ipad round three, getting it

There has been no shortage of talk about the iPad. I wanted to collect some of the more meaningful, pointed, and influential blogs concerning the device. John Gruber has been posting lots of links to some great reading about the iPad at Daring Fireball. In line with his posts, I thought I’d make a list of some blogs that “get it” and some that don’t get it. Most of these were found at DF, but I have thrown in one or two that I’ve came across digging around elsewhere.

don’t get it
get it

This isn’t to say that those who don’t get it are all wrong, or even way off base. But their vision of what the iPad will change is incomplete, and in many cases inconsistent with what has happened historically.

When the first Mac came out, it didn’t obviate the usage of more traditional command line computers. At the time these text based computers were the sole domain of the geek elect. In fact, if you still know one of these people, chances are that to this day they still spend a good part of their computing life at the command prompt. No, the first Mac didn’t preclude these earlier devices. What it did do was introduce computing to a larger circle. People who realized the practical benefit of computers, and were less intimidated by this new desktop/keyboard/mouse interface. The accessibility drew them in.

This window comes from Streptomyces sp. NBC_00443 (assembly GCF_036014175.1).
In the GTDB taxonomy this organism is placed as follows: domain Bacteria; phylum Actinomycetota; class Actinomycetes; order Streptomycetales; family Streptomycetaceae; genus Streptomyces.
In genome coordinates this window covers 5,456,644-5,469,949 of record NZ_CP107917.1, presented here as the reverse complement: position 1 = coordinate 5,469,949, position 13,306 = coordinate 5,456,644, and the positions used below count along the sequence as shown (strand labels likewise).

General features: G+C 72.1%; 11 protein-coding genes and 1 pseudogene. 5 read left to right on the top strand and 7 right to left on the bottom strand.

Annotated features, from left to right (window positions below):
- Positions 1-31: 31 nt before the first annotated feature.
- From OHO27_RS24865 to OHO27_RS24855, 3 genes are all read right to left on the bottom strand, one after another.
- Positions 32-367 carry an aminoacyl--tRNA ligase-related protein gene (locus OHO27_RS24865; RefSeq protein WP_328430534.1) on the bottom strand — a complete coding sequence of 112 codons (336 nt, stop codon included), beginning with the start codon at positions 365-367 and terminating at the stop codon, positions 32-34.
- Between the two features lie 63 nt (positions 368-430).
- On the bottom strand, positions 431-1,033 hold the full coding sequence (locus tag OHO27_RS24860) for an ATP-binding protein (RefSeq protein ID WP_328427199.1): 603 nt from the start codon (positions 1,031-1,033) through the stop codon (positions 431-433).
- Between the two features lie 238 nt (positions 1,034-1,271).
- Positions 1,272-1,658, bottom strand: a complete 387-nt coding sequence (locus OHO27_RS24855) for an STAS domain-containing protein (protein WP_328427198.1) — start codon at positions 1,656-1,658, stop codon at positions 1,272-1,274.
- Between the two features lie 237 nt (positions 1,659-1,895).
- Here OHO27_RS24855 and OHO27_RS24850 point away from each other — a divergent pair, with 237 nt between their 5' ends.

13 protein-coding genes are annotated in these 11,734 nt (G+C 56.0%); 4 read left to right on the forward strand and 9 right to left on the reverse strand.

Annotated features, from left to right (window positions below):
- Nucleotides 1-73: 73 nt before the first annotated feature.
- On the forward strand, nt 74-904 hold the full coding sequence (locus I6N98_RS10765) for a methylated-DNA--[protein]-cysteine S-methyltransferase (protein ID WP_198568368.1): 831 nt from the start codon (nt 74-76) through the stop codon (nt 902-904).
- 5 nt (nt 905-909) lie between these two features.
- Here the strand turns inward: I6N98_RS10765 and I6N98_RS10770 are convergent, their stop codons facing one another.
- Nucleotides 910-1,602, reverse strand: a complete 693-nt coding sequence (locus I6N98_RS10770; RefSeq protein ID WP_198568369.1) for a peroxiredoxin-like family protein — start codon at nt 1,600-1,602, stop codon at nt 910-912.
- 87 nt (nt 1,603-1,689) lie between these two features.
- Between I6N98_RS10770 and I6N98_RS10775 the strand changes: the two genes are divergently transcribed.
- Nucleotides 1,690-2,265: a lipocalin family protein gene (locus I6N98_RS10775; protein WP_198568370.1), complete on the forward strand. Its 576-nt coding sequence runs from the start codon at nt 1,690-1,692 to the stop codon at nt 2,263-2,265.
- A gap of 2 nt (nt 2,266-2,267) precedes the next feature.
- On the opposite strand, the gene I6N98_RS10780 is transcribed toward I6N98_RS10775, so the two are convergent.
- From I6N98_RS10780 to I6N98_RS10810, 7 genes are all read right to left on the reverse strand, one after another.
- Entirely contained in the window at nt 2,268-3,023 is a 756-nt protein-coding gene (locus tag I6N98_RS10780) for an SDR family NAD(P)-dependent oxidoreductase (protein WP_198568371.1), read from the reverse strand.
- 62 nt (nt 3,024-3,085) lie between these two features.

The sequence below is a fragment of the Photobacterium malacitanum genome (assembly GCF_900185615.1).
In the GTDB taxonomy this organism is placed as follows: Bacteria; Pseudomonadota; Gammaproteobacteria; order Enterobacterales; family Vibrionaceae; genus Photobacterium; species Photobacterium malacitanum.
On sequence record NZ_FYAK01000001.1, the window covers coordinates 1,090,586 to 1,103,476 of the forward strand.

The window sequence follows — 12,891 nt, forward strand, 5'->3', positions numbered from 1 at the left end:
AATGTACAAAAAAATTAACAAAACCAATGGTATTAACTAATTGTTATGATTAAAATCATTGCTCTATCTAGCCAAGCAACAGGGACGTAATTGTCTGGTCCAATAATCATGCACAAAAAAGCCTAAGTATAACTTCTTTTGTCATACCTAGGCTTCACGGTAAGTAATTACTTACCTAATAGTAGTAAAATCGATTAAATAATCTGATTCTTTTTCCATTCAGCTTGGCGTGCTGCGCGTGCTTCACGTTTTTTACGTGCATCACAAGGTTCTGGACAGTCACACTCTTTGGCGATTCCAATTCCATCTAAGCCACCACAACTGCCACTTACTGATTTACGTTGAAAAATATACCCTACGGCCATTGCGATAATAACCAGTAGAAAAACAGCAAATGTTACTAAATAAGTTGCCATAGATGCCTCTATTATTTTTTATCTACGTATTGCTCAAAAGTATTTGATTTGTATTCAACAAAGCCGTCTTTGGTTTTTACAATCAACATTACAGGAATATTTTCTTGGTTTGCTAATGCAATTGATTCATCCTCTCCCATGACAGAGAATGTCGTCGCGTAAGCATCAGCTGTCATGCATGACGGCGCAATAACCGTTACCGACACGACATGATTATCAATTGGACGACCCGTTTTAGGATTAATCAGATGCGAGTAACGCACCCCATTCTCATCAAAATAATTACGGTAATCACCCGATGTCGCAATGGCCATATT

This is the space we’ve been living in for the last 25 years. The fundamentals of computing haven’t changed. Computer usage has still grown despite the lack of a major user interface revolution, but there are other reasons for that. Namely, the uptake of the Internet vastly increased the “practical benefit” that people saw in computers. And as computers achieved relative ubiquity, people had a growing support system for computing in their friends and family. In fact, you’re probably one of these people yourself. Your expertise has probably at some point enabled someone to use a computer where otherwise they would have been lost.

Now here we are. On the cusp of a new generation of machines. Will the desktop go away? Have command prompts? No, and yes. As the scale tipped toward GUI operating systems, the command line has faded more and more. They’re still around, but terminals and prompts have been relegated to fewer tasks to which they are best suited.

And this is what I see happening again. These new touch computers will slowly absorb the usefulness of the older traditional desktop. As technology improves, as the platforms mature, as competition begins to drive advancement, we’ll see the successors of the iPad become the more relevant computers. I’m not throwing out my MacBook just yet, but I sure left DOS behind quite a long time ago. I’m looking forward to the day when I edit photos, author a website, and yes, even write my first program on a tablet. Bring it on.

February 2, 2010 at 8:18 pm

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